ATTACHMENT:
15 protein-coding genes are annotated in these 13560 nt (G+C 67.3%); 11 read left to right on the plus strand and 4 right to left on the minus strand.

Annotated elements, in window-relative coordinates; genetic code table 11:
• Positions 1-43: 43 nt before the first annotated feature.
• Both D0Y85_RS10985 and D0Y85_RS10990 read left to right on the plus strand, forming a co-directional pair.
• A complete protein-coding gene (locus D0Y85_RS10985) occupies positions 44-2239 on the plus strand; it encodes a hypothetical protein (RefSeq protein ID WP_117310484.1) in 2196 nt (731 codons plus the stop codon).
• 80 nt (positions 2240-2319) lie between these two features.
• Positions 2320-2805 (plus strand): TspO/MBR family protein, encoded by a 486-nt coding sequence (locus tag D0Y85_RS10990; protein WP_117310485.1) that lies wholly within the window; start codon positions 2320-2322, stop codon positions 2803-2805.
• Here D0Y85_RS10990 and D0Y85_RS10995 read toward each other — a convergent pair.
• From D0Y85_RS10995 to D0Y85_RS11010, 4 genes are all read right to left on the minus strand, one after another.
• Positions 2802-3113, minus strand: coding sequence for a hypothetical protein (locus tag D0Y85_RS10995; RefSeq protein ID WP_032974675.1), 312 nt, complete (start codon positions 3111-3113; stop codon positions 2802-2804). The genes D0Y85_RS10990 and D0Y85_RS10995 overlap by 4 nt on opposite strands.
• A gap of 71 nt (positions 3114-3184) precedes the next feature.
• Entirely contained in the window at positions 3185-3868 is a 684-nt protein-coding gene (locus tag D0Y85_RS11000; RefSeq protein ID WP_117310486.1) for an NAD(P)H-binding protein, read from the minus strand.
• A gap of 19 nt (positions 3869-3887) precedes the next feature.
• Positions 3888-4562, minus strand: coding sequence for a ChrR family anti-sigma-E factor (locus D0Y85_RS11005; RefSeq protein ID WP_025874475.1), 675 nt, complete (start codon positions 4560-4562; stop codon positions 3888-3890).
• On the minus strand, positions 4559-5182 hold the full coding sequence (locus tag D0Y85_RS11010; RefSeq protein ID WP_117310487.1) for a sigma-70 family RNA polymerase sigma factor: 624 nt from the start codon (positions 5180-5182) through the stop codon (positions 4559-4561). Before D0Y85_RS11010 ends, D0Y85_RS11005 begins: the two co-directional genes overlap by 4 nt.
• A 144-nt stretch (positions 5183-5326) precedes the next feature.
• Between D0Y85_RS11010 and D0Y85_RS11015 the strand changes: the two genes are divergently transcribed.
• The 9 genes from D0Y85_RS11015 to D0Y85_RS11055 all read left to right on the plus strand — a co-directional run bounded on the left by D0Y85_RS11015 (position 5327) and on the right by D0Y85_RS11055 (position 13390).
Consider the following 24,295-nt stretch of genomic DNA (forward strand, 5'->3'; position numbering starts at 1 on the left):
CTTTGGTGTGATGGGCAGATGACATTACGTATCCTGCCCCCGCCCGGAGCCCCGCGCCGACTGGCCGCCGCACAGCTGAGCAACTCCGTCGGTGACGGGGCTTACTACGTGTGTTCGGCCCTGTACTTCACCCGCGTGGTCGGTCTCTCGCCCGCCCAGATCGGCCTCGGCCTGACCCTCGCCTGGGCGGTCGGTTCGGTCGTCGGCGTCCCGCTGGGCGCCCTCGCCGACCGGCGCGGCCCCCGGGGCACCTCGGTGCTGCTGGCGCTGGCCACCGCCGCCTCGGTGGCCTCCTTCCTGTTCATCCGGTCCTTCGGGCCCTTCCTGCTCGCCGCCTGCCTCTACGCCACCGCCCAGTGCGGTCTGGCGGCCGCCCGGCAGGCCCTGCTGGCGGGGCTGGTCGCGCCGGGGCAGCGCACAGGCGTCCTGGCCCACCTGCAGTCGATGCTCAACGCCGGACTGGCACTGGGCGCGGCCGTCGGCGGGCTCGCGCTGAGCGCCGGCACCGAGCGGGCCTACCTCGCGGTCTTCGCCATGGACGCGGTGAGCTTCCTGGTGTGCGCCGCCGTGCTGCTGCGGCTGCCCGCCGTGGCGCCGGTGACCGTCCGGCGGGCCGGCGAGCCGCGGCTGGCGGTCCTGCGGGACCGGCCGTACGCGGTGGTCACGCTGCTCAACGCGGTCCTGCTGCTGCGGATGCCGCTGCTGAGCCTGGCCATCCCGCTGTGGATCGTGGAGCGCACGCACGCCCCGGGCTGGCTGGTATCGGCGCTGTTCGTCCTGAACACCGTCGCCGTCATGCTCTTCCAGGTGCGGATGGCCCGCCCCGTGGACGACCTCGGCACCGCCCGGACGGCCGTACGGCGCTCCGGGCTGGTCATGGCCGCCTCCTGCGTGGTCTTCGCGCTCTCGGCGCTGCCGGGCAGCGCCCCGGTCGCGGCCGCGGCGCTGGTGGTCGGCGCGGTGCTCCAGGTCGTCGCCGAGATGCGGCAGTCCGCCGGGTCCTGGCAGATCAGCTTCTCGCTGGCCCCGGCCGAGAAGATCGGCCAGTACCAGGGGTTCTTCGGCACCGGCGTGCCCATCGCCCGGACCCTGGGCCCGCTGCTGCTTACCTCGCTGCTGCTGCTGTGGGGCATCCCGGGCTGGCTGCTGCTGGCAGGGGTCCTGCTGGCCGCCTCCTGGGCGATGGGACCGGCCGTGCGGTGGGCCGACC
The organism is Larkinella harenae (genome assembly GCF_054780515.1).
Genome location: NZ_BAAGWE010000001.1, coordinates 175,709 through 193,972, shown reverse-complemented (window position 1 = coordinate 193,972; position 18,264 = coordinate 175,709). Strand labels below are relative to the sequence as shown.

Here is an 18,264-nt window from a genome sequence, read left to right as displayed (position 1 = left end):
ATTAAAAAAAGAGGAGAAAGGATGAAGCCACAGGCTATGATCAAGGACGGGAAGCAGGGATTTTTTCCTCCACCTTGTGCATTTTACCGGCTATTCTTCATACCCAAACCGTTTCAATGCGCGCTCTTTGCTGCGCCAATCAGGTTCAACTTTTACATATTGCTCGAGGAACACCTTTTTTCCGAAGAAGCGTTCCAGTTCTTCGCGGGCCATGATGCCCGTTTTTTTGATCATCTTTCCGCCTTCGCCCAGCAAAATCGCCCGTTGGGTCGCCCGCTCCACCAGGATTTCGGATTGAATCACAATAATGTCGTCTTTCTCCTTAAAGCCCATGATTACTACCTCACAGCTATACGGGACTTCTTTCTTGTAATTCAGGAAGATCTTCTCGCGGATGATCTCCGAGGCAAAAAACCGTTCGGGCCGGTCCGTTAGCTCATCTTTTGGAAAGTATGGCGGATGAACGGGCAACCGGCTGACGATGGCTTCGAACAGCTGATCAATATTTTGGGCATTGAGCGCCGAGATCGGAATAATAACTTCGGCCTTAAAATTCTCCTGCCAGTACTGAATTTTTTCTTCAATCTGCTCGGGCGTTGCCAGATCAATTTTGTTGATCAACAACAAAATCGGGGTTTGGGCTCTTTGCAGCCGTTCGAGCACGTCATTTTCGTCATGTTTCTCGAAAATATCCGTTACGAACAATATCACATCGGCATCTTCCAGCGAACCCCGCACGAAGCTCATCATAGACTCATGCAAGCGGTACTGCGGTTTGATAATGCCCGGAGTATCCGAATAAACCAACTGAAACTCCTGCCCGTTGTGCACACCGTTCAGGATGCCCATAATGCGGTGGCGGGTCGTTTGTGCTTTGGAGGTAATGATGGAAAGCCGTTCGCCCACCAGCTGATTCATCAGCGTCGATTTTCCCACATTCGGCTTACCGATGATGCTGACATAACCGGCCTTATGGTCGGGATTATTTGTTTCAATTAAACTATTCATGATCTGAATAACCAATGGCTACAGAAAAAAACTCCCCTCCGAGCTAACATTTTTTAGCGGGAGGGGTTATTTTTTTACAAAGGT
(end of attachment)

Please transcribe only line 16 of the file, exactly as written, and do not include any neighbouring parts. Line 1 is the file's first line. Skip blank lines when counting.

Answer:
• A 144-nt stretch (positions 5183-5326) precedes the next feature.